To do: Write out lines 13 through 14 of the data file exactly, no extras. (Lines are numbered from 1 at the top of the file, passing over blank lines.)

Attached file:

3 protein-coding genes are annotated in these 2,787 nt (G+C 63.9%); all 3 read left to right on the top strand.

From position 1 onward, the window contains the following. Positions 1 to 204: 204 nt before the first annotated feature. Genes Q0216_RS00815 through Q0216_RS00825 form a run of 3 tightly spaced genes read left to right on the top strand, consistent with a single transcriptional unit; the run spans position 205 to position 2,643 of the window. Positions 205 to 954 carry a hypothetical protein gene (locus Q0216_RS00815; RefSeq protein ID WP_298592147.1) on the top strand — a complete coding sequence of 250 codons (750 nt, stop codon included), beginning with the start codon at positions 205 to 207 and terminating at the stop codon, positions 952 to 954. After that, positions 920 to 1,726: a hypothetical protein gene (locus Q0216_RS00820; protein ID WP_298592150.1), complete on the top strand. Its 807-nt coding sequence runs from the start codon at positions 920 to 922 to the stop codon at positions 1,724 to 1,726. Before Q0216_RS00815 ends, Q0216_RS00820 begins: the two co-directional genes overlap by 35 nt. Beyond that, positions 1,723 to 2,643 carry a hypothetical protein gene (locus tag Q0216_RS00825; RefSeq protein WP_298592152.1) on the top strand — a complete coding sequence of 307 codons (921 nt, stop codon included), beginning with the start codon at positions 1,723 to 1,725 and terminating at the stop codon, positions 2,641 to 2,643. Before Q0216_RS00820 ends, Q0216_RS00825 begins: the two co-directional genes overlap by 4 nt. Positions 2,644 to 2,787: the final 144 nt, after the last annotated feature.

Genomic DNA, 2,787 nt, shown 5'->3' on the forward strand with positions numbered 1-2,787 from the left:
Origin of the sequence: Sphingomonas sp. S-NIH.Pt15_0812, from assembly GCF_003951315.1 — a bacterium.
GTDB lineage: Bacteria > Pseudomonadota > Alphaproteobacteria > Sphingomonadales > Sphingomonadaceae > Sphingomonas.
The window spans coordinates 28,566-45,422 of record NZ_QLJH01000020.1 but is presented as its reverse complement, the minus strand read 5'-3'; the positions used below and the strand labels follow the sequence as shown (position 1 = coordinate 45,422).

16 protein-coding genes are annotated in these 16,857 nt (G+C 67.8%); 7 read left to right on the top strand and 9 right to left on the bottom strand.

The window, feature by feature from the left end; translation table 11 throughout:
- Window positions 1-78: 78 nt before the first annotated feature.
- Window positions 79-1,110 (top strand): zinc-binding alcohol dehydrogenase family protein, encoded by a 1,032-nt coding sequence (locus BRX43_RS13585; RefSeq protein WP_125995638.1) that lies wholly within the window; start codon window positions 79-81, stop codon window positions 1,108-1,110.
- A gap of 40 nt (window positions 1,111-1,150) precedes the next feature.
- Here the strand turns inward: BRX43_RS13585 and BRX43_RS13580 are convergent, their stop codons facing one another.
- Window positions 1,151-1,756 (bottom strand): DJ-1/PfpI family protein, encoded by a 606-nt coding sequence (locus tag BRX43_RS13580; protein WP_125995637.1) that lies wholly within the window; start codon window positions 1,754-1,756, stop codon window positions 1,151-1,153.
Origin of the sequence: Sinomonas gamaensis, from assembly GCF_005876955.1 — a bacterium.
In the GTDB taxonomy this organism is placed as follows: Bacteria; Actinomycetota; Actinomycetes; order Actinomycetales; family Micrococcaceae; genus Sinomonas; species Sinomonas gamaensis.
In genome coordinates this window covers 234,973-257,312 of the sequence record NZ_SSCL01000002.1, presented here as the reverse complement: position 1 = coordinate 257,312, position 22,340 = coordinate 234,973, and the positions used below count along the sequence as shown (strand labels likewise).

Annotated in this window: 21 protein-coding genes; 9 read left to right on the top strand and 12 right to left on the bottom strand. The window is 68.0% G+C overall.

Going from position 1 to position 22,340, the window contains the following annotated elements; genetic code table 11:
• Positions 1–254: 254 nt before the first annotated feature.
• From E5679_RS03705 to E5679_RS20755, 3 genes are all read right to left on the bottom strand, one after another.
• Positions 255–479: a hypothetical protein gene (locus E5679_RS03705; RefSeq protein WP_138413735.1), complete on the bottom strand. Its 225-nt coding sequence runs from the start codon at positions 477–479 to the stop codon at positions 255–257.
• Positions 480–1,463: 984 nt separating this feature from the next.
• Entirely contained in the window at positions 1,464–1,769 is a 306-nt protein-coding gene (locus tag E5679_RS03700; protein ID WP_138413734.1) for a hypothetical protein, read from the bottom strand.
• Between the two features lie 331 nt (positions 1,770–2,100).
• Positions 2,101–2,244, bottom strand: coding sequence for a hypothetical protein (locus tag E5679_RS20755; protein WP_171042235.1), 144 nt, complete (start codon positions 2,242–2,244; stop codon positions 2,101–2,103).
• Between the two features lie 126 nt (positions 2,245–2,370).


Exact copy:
- Window positions 1,151-1,756 (bottom strand): DJ-1/PfpI family protein, encoded by a 606-nt coding sequence (locus tag BRX43_RS13580; protein WP_125995637.1) that lies wholly within the window; start codon window positions 1,754-1,756, stop codon window positions 1,151-1,153.
Origin of the sequence: Sinomonas gamaensis, from assembly GCF_005876955.1 — a bacterium.